What is important for good functioning of the component is that the MOS channel bridges a largest possible proportion of the p-type doping. If M1 designates the lowest integral of the p-type doping over possible parts of the electrons from the ntype region as far as the anode contact and M2 designates the lowest integral of the p-type doping over possible paths of the electrons from the n-type region as far as the beginning of the channel and further from the end of the MOS channel as far as the anode contact (see illustration in FIGS. 4 a, 4 b), then M2 should be less than half, better only a fifth, of M1. In this respect it is advantageous if the maximum of the p-doping lies in the region of the MOS channel and not in the region between MOS channel and anode contact (FIG. 5).

The trench width may be e.g. approximately 1 μm, the depth may be between approximately 2 μm and 8 μm, and the distance between two trenches may be between 2 μm and 10 μm or more.

The invention is not restricted to diodes, rather with corresponding structures the emitter of other bipolar components such as IGBT, thyristor, GTO, EST or MCT may be controlled as well, which of course respectively requires an additional gate terminal here as well.

An essential aspect of the invention is the use of a structure which, although it can conduct the electrons past the p-type region acting as p-type emitter largely through a MOS channel does not conduct the electrons directly into an n+-type region. Instead, the electrons still have to diffuse from the end of the MOS channel as far as the anode contact (or to an n+-type region connected to the latter) for a portion as minority charge carriers (holds true analogously for an n-type emitter). In the opposite direction, therefore, no electron current can flow, which makes the component very robust towards overcurrent.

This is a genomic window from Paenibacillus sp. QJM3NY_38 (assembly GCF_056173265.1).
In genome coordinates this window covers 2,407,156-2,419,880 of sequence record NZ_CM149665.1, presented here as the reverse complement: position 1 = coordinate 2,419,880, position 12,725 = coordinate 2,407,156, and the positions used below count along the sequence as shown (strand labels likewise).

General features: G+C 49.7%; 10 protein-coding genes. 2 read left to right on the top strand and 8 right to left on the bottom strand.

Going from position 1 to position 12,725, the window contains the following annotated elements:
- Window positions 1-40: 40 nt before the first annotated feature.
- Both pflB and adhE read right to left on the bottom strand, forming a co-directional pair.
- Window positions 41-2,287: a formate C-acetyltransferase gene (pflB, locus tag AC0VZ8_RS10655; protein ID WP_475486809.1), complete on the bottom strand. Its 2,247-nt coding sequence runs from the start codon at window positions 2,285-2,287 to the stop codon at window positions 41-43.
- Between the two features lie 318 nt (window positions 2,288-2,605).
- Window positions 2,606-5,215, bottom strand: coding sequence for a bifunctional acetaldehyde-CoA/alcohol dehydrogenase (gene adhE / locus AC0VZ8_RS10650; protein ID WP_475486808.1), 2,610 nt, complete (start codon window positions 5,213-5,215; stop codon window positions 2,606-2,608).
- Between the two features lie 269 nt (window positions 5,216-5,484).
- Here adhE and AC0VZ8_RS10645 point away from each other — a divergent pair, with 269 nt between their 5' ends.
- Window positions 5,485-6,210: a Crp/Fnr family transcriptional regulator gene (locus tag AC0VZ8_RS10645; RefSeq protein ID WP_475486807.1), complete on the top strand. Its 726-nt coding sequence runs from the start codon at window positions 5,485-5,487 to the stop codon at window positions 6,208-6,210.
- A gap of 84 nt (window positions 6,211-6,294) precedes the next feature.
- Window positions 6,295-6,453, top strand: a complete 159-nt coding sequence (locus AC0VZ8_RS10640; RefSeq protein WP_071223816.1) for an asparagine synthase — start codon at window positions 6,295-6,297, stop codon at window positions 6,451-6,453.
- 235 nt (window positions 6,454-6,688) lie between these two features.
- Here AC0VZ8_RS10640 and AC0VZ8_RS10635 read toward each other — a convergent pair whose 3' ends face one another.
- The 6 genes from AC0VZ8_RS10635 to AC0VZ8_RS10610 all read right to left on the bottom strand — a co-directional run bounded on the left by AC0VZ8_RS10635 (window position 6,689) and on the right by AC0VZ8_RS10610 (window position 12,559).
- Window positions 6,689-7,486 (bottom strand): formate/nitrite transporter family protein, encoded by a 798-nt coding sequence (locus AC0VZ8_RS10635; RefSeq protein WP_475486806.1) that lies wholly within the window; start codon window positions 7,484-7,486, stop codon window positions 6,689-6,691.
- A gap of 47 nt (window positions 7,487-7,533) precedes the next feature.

The semiconductor device according to the invention should be used as follows: in the on state of the diode, the gate is switched off (high charge carrier flooding), but is switched on shortly before the commutation, so that the charge carrier flooding can be reduced and the reverse current remains low.

LIST OF REFERENCE SYMBOLS

  • 1 Power diode
  • 2 Emitter terminal
  • 3 Collector terminal
  • 4 Semiconductor body
  • 5 Emitter zone
  • 6 Drift region
  • 7 n+-doped region
  • 8 MOS structure
  • 9 Gate
  • 10 Insulation layer
  • 11 MOS channel
  • 12 Channel end
  • 13 Insulation layer
  • 14 MOS channel
  • 15 Channel end
  • 16 First interface
  • 17 Second interface
  • 18 Integration path
  • 19 Integration path
  • 20 Power diode
  • A1, A2, A3 Distance
  • 21 n+-doped region
  • 22 p+-doped region
  • 23 Insulation layer
  • 24 p-doped region
  • 25 p-type region
  • 26 p-type region
  • 27 p+-type region
  • 28 Substrate
  • 30 Power diode
  • 40 Power diode
  • 50 Power diode
  • 60 IGBT device
  • 61 Substrate
  • 62 Semiconductor body
  • 63 Drift region
  • 64 Source region
  • 65 Body region
  • 66 Collector region
  • 67 Insulation layer
  • 68 First gate
  • 69 Second gate
  • 70 Semiconductor region
  • 80 IGBT device
  • 81 MOS structure
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Referenced by
Citing PatentFiling datePublication dateApplicantTitle
US8350289 *Aug 21, 2009Jan 8, 2013Kabushiki Kaisha ToshibaSemiconductor device
US20100096664 *Aug 21, 2009Apr 22, 2010Kabushiki Kaisha ToshibaSemiconductor device
US20130093066 *Dec 5, 2012Apr 18, 2013Masanori TsukudaSemiconductor device
Classifications
U.S. Classification257/591, 257/565, 257/E29.201, 257/331, 257/655, 257/E29.214
International ClassificationH01L29/739, H01L29/745
Cooperative ClassificationH01L29/0839, H01L29/7392, H01L29/7394, H01L29/7395
European ClassificationH01L29/739C2, H01L29/08D3, H01L29/739B2, H01L29/739C1
Legal Events
DateCodeEventDescription
Aug 10, 2012FPAYFee payment
Year of fee payment: 4
Jan 3, 2006ASAssignment
Owner name: INFINEON TECHNOLOGIES AG, GERMANY
Free format text: ASSIGNMENT OF ASSIGNORS INTEREST;ASSIGNOR:PFIRSCH, FRANK;REEL/FRAME:017558/0629
Effective date: 20051125